HE LONDON stock market was edging smartly closer to an all-time high today as the City embraced a spirit of optimism for the New Year.
After a gloomy week weather wise, the sun shone as trading began in the Square Mile and investors basked in GDP figures that were dramatically better than expected.
UK GDP rose 0.1% in November – economists had predicted a 0.3% slump.
Even those figures aside, market sentiment has been positive for weeks, going back to the World Cup.
The FTSE 100, the leading and most closely watched index, was up 36 points to 7830. That leaves it within a nudge of the 7903 all time high hit on May 22 2018, long before the emergence of Covid.
Since the start of the year the FTSE 100 has added about £100 billion worth to the value of the UK’s biggest companies.
On 13th October last year the FTSE traded down to 6707, the lowest since March 2021. It is up 1150 points since then, which equates to a £312 billion addition to the market including the pension funds that were so battered by Liz Truss’s mini-budget.
James Hughes at Scope Markets said: “The FTSE-100 has added almost £100 billion since the start of the year, underlining that the outlook for UK plc may not be quite as downbeat as had been feared.”
While there remain concerns, not least looming bank job cuts, ongoing inflation and rising interest rates, for the moment the City mood is buoyant.
Hughes adds: “Those better than expected GDP numbers for November have been the icing on the cake here, although if this paves the way for more Band of England rate hikes, the upside could be short lived.”
How America trades this afternoon once Wall Street opens for business could be key to whether the FTSE does soar past old highs today or early next week.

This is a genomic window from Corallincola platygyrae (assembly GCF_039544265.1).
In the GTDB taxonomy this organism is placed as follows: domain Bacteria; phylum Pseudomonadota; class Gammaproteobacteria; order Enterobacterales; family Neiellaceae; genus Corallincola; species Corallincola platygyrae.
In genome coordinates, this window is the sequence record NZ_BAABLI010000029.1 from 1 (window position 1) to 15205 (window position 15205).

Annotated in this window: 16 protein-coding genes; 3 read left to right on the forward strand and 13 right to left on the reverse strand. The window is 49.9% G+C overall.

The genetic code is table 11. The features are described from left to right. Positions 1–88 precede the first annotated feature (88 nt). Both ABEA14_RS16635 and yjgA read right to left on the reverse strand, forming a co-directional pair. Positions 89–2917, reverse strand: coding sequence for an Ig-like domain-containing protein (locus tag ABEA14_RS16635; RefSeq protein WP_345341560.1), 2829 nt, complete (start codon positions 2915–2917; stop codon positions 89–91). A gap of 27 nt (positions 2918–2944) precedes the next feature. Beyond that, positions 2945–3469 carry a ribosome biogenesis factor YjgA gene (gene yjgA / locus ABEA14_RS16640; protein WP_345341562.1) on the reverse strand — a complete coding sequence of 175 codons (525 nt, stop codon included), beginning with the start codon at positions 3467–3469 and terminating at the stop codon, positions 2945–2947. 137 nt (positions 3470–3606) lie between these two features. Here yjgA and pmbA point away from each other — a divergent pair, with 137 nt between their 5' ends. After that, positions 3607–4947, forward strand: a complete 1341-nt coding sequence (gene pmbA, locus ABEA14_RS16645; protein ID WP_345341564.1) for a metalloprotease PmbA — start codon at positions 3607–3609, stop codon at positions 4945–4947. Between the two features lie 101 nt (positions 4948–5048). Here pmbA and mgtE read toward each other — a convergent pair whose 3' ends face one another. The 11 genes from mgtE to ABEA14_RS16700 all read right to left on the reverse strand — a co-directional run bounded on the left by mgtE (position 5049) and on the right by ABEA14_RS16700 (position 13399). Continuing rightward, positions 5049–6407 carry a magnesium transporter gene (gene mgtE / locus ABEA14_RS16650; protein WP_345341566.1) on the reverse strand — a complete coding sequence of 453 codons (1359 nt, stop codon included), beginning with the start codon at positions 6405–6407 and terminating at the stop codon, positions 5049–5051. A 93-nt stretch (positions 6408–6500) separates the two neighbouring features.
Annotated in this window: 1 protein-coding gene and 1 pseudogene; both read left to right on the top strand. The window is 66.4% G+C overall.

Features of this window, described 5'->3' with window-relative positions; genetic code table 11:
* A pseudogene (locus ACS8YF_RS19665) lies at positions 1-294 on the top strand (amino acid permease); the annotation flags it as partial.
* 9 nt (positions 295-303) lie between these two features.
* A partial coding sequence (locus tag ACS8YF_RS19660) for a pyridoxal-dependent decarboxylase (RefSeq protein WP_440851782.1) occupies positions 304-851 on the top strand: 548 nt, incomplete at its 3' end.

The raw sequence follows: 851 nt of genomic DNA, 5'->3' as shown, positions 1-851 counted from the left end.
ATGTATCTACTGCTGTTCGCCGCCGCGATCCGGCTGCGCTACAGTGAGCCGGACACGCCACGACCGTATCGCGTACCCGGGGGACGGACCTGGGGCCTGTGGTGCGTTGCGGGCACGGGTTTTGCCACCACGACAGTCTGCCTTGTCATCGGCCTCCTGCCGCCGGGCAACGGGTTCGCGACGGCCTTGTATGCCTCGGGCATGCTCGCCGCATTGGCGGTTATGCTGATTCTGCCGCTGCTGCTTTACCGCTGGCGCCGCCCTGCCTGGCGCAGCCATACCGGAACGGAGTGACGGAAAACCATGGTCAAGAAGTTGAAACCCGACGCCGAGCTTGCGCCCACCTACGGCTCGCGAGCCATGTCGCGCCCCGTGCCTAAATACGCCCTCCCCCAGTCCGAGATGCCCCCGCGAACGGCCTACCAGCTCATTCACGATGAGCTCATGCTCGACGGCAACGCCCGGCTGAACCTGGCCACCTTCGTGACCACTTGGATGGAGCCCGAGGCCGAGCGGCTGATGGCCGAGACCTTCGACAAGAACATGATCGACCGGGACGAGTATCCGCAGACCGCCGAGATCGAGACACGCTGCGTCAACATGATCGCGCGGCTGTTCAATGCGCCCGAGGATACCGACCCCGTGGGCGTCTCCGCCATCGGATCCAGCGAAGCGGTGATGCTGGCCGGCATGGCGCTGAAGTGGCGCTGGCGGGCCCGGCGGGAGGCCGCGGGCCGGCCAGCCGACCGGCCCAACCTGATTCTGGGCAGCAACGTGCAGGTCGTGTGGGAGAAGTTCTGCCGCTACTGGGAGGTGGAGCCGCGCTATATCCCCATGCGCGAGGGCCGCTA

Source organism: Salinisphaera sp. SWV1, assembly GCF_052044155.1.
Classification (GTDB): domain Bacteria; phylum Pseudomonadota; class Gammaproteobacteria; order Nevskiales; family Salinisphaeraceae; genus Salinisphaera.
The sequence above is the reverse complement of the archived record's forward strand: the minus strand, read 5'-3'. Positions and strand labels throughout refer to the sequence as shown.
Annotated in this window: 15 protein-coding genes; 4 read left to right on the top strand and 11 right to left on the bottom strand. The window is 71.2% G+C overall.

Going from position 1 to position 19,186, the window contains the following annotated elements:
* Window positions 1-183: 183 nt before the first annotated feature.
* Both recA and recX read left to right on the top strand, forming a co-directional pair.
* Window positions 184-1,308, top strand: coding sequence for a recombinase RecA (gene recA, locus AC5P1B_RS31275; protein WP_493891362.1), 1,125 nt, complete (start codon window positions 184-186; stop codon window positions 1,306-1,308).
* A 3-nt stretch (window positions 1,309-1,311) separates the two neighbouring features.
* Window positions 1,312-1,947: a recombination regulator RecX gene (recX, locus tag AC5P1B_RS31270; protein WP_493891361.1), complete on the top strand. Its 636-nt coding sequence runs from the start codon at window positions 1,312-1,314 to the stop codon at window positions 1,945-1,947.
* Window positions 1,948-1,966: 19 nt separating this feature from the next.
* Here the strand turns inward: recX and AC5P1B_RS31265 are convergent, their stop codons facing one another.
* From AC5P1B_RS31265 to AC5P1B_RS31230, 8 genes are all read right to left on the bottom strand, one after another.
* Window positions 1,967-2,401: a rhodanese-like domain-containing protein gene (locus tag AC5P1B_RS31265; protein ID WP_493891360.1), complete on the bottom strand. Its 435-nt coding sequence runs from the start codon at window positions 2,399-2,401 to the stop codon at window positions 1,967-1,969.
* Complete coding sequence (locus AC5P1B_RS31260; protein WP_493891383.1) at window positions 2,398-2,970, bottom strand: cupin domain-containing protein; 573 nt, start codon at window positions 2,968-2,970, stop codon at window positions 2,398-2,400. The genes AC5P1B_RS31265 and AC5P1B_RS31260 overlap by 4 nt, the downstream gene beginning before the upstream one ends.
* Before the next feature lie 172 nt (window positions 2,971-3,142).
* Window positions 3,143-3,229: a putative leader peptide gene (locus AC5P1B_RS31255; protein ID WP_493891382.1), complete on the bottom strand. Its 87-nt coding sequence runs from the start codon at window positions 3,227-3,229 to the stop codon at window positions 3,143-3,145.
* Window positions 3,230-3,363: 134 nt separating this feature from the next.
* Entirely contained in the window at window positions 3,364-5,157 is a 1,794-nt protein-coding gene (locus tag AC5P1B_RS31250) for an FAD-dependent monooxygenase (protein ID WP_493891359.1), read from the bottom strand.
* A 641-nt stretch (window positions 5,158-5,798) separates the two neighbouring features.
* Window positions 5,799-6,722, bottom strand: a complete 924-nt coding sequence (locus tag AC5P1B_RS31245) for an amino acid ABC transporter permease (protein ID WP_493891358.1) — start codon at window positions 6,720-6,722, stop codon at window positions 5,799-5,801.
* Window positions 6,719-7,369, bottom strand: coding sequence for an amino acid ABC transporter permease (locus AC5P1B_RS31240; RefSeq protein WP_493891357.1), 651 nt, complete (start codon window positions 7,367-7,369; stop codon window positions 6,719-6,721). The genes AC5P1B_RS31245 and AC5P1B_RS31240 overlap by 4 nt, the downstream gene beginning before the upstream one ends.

Russ Mould, investment director at AJ Bell, said: “A decent showing on Wall Street last night following news that US consumer prices dropped in December helped to lift investor sentiment in Asia and Europe on Friday. Investors are desperate for inflation to ease back so that central banks no longer have a reason to keep putting up interest rates.”
Neil Wilson at markets.com said: “The index would only have to rise another 0.8% to beat its intraday all-time high. Smashing through this level would give overseas investors another reason to start looking more seriously at UK stocks.”
He added: “After the Brexit vote, UK stocks were off the menu for many international investors and valuations plummeted. Last year was a big turning point whereby the UK was one of the few major markets around the world not to see a big slump. Now if the FTSE 100 breaks a new record, it’s another trophy in the cabinet for the UK and a reason to shout from the hilltops that the market is not as dull as people think.”
Patrick Munnelly at the TickMill Group said: “UK market economists have been left somewhat red-faced as the doom and gloom expected has been delayed by World Cup spending, the English team may not have delivered on the pitch but UK consumers delivered on spending.”
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